What is Actigall?Actigall is used to help dissolve certain kinds of gallstones. It is also used to prevent gallstones in people on rapid-weight-loss diets.
What is the most important information I should know about Actigall?Actigall is not a quick remedy. It takes months of Actigall therapy to dissolve gallstones; and there is a possibility of incomplete dissolution and recurrence of stones. Your doctor will weigh Actigall against alternative treatments and recommend the best one for you.
Actigall is most effective if your gallstones are small or "floatable" (high in cholesterol). In addition, your gallbladder must still be functioning properly.
Although Actigall is not known to cause liver damage, it is theoretically possible in some people. Your doctor may run blood tests for liver function before you start to take Actigall and again while you are taking it.
Who should not take Actigall?Do not take these medications if you are sensitive to or have ever had an allergic reaction to ursodiol or to other bile acids.
Actigall will not dissolve certain types of gallstones. If your doctor tells you that your gallstones are calcified cholesterol stones, radio-opaque stones, or radiolucent bile pigment stones, you are not a candidate for treatment with Actigall.
Also, if you have biliary tract (liver, gallbladder, bile duct) problems or certain liver and pancreas diseases, your doctor may not be able to prescribe Actigall for you.
What should I tell my doctor before I take the first dose of Actigall?Tell your doctor about all prescription, over-the-counter, and herbal medications you are taking before beginning treatment with Actigall. Also talk to your doctor about your complete medical history.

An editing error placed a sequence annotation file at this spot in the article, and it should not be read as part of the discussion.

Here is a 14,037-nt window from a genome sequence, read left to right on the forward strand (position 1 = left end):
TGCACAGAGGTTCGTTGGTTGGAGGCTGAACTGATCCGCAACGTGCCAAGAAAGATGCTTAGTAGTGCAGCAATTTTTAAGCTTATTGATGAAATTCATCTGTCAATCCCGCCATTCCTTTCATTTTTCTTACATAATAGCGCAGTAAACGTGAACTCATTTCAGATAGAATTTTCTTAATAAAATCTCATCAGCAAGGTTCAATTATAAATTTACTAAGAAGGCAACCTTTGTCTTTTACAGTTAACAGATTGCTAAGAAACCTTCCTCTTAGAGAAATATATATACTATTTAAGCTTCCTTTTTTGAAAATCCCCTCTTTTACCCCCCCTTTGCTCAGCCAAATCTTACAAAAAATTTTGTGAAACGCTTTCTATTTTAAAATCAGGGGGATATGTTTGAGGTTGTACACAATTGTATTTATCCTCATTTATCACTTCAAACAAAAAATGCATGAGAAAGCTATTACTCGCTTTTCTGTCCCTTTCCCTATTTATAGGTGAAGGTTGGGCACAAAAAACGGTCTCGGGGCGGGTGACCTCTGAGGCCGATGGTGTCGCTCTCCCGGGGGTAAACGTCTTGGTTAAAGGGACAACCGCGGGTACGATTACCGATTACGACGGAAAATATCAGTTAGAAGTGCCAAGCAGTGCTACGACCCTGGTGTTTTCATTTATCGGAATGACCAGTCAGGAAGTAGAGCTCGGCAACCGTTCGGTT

What is the usual dosage?The information below is based on the dosage guidelines your doctor uses. Depending on your condition and medical history, your doctor may prescribe a different regimen. Do not change the dosage or stop taking your medication without your doctor's approval.
Adults: The recommended daily dosage is 8-10 milligrams (mg) per 2.2 pounds of body weight, divided into 2 or 3 doses.
Adults: The usual dose in people losing weight rapidly is 300 milligrams twice a day.
How should I take Actigall?Take Actigall exactly as prescribed; otherwise the gallstones may dissolve too slowly or not dissolve at all. During treatment, your doctor will do periodic ultrasound exams to see if your stones are dissolving.
What should I avoid while taking Actigall?Avoid missing doses or taking extra doses.
What are possible food and drug interactions associated with Actigall?If Actigall is taken with certain other drugs, the effects of either could be increased, decreased, or altered. It is especially important to check with your doctor before combining Actigall with the following: aluminum-based antacid medications, cholesterol-lowering medications, estrogens, and oral contraceptives.
What are the possible side effects of Actigall?Side effects cannot be anticipated. If any develop or change in intensity, tell your doctor as soon as possible. Only your doctor can determine if it is safe for you to continue taking this drug.
Side effects may include: abdominal pain, back pain, bronchitis, constipation, coughing, diarrhea, gas, headache, indigestion, joint pain, muscle pain, nausea, sinus inflammation or infection, sore throat, upper respiratory tract infection, viral infection, vomiting
Can I receive Actigall if I am pregnant or breastfeeding?If you are pregnant or plan to become pregnant, inform your doctor immediately. So far, there is no evidence that ursodiol can harm an unborn baby; but to be safe, the medication is not recommended during pregnancy. Caution is needed during breastfeeding; it is not known whether ursodiol taken by a nursing mother passes into her breast milk.
What should I do if I miss a dose of Actigall?Take it as soon as you remember, or at the same time as the next dose.
How should I store Actigall?Store at room temperature in a tightly closed container.